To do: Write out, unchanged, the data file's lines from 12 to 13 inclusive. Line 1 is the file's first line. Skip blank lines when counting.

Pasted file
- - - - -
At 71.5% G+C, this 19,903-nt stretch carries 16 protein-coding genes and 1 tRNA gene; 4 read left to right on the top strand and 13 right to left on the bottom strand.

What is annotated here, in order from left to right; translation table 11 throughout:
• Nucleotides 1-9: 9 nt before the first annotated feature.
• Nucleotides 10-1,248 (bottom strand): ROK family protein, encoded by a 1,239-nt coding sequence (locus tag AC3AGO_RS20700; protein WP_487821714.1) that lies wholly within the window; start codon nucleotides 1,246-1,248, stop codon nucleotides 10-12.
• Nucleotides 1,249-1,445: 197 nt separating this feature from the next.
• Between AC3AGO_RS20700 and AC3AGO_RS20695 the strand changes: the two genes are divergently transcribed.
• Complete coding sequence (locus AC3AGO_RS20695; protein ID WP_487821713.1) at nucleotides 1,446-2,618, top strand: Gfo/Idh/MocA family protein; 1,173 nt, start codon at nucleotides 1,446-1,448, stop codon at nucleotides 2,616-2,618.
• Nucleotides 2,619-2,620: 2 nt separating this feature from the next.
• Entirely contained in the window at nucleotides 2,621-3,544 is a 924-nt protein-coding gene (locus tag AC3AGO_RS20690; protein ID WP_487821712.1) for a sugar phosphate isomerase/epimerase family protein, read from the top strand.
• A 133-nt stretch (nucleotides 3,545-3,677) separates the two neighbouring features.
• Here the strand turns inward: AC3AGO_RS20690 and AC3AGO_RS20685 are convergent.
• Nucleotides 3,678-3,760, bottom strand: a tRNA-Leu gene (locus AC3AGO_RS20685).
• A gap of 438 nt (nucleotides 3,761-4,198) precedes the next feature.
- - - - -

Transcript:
• Nucleotides 3,678-3,760, bottom strand: a tRNA-Leu gene (locus AC3AGO_RS20685).
• A gap of 438 nt (nucleotides 3,761-4,198) precedes the next feature.